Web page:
A new musical at the Fringe which handles its difficult material and constraints well – a pleasant morning performance. Katherine Knight reviews The Art Of Skipping:

A new musical at the Fringe is always an ambitious undertaking. Given the constraints of its venue, The Art of Skipping handles its material well, with composer Megan Hughes wisely opting for a single keyboard rather than an entire band. The simple melody provides a more effective, pleasant background to the domestic story, allowing each voice and message to ring loud and true.

Writer Eleanor Griffiths deals with difficult topics sensitively and respectfully – a diagnosis of blindness is handled through a quiet dance segment rather than a bold statement, capturing the inexplicability of the moment with more nuance than could be done with words. While other dance segments are harder to understand, they work well as transitions and add a sense of free-flowing movement to the piece.

The Art Of Skipping pulls away from its astronomy narrative in the middle, instead focusing on the trauma that arises from the diagnosis. It does well in exploring the complex, often contradictory, emotions that can arise from a surprise diagnosis at a young age, as well as the emerging support networks. Griffiths’ characters are not always pleasant, but they never become completely distanced from the audience.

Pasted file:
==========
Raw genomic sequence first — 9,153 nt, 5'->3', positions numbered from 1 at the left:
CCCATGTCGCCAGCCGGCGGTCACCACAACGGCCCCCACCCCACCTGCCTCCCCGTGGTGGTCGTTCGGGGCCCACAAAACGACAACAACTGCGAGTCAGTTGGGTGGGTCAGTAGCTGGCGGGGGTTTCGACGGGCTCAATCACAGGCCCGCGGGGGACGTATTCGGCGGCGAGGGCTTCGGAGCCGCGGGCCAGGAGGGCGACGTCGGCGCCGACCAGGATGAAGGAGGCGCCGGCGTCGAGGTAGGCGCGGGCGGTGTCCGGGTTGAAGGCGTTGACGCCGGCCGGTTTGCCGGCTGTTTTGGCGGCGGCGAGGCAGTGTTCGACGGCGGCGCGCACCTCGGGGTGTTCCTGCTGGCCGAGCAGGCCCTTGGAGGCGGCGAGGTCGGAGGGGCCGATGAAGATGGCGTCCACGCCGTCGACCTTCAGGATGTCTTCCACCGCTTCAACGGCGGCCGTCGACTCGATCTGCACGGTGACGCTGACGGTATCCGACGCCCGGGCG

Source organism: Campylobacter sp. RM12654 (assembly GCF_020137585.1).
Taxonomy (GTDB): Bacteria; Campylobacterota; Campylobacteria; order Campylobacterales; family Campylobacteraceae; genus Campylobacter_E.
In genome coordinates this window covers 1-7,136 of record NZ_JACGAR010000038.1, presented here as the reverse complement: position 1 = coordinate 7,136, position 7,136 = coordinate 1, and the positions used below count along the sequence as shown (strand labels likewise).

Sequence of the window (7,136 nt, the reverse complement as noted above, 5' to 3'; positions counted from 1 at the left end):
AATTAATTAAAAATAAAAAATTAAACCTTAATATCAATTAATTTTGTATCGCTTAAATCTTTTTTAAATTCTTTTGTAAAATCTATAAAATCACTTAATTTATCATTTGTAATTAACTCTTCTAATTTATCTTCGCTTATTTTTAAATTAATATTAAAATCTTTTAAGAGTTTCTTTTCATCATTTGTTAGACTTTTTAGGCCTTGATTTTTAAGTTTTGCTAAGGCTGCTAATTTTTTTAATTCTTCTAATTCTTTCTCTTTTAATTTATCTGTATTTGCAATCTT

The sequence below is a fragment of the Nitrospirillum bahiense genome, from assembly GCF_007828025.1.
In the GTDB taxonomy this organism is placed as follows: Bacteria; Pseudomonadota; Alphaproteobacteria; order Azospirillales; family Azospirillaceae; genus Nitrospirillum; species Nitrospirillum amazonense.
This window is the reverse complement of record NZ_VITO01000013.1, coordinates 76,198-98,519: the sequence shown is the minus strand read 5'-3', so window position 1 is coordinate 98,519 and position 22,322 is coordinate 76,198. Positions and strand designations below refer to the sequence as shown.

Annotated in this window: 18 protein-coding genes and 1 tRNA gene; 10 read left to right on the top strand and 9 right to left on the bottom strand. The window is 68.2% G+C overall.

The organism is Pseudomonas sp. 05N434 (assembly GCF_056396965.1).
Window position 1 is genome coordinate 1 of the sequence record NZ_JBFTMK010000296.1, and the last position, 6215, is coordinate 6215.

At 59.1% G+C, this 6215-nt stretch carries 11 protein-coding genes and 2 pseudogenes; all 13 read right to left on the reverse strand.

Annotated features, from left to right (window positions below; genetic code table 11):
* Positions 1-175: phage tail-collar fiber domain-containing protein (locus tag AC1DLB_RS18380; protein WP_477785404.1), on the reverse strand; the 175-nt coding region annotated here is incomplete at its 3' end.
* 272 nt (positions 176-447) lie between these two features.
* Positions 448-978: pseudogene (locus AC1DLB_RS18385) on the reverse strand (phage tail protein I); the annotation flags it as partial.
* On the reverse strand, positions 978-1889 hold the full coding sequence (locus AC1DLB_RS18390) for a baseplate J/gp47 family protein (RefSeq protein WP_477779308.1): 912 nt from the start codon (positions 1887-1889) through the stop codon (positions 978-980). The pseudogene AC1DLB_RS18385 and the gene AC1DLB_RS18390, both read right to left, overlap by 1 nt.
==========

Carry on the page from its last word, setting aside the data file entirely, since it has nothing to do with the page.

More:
However, there is some confusion as the two girls attempt to ‘live their youth’ in a hurried sequence – although getting matching tattoos is a likely candidate for anyone’s bucket list, it’s unlikely to be allowed after you have drunk half a bottle of rum. And, while getting drunk may seem like the pinnacle of a good time when you’re in your teens, it hardly seems likely as a university student. But these are minor points, and there is a strong chemistry between the two lead actresses, with a strong supporting performance from a very realistic mother, “you came from my body” and “this isn’t meddling, this is in intervention!” both ring familiar and true.

Protagonist Alex (Lisa MacGregor) bounds around the stage with near-endless energy. Her enthusiasm for her subject is wholly believable: a small squeal after showing a list of “new Kepler candidates”. It is a welcome surprise to find a small cast with a range of ages, adding a necessary balance and maturity to the piece. It is also pleasant to hear from all perspectives involved in the story, both together and alone, with solos and duets allowing each cast member to showcase their impressive vocal talents.

Overall, The Art Of Skipping is an impressive piece of new writing that handles its space well, and a very pleasant way to spend a morning at the Fringe.

★★★☆☆

The Art Of Skipping is now playing at Greenside @ Nicolson Square until 24 August 2019. For more information or to buy tickets, please visit the festival website.